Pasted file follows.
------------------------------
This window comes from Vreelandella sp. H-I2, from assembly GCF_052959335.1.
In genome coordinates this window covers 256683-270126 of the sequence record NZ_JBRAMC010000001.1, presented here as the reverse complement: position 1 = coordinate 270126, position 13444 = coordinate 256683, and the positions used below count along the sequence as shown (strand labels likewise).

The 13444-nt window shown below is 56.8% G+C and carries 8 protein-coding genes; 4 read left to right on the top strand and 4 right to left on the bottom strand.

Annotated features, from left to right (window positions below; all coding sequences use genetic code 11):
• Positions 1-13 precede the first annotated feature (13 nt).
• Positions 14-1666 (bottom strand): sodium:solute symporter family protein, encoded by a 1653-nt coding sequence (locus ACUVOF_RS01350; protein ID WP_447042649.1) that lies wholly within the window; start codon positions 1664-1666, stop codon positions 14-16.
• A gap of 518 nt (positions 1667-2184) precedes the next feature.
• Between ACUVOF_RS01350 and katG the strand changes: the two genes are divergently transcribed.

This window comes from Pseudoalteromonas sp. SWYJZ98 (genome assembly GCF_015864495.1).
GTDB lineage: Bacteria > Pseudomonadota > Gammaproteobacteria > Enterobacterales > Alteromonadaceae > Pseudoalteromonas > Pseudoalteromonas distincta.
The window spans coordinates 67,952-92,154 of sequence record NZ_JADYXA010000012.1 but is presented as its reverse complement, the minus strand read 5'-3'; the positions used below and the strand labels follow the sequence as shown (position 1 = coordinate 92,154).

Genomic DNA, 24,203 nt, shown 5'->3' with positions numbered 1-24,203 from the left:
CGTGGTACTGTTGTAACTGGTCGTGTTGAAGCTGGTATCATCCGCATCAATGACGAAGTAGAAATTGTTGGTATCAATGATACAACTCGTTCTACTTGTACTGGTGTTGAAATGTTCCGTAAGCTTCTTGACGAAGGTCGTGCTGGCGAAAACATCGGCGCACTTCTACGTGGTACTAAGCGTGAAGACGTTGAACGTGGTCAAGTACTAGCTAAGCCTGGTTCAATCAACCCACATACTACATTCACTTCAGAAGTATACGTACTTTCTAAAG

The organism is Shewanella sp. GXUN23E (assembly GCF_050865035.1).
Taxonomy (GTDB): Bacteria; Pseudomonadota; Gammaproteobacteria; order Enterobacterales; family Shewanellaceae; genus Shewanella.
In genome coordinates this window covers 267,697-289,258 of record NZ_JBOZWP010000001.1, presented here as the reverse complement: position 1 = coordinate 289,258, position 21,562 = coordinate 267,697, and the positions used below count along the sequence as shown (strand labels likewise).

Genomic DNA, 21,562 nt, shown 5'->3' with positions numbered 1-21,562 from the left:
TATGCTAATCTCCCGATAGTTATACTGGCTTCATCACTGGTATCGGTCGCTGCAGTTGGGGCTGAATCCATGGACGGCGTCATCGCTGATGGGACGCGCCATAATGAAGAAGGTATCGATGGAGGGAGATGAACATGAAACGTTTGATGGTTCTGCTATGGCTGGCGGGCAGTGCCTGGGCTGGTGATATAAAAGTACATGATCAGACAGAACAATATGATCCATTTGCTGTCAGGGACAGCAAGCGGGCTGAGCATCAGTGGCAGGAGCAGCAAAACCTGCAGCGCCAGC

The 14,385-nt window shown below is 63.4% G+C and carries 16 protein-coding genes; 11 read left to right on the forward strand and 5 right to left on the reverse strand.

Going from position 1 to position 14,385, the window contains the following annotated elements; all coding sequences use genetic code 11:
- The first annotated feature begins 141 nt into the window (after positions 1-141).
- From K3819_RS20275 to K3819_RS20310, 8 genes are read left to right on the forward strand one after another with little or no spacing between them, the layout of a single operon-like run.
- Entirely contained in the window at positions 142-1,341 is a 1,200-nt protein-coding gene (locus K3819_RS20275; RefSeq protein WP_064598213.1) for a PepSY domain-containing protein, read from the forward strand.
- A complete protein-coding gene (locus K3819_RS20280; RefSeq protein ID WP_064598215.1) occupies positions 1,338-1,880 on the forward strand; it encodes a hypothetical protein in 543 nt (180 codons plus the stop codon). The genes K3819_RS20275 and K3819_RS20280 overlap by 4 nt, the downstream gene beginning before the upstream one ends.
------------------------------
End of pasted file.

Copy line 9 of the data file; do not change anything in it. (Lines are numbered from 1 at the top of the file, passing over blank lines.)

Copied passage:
This window comes from Pseudoalteromonas sp. SWYJZ98 (genome assembly GCF_015864495.1).